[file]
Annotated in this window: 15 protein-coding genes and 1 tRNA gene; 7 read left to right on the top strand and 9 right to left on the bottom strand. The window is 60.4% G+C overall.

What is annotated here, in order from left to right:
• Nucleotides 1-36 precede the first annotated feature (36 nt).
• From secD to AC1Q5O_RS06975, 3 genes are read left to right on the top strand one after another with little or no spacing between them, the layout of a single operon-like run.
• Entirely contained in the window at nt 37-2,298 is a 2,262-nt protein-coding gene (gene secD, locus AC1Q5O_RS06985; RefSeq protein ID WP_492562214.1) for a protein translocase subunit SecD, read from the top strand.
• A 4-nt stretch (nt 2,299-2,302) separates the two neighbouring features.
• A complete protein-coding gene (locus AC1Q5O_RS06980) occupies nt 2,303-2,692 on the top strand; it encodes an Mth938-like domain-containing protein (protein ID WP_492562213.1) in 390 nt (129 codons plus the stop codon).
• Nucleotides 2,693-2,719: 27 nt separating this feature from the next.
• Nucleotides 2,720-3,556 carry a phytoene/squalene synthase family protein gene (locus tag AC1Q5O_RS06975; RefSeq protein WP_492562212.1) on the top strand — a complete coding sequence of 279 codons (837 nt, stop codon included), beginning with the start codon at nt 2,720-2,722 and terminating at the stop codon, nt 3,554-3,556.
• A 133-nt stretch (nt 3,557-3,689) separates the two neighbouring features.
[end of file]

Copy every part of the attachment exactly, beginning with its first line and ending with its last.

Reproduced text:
Annotated in this window: 15 protein-coding genes and 1 tRNA gene; 7 read left to right on the top strand and 9 right to left on the bottom strand. The window is 60.4% G+C overall.

What is annotated here, in order from left to right:
• Nucleotides 1-36 precede the first annotated feature (36 nt).
• From secD to AC1Q5O_RS06975, 3 genes are read left to right on the top strand one after another with little or no spacing between them, the layout of a single operon-like run.
• Entirely contained in the window at nt 37-2,298 is a 2,262-nt protein-coding gene (gene secD, locus AC1Q5O_RS06985; RefSeq protein ID WP_492562214.1) for a protein translocase subunit SecD, read from the top strand.
• A 4-nt stretch (nt 2,299-2,302) separates the two neighbouring features.
• A complete protein-coding gene (locus AC1Q5O_RS06980) occupies nt 2,303-2,692 on the top strand; it encodes an Mth938-like domain-containing protein (protein ID WP_492562213.1) in 390 nt (129 codons plus the stop codon).
• Nucleotides 2,693-2,719: 27 nt separating this feature from the next.
• Nucleotides 2,720-3,556 carry a phytoene/squalene synthase family protein gene (locus tag AC1Q5O_RS06975; RefSeq protein WP_492562212.1) on the top strand — a complete coding sequence of 279 codons (837 nt, stop codon included), beginning with the start codon at nt 2,720-2,722 and terminating at the stop codon, nt 3,554-3,556.
• A 133-nt stretch (nt 3,557-3,689) separates the two neighbouring features.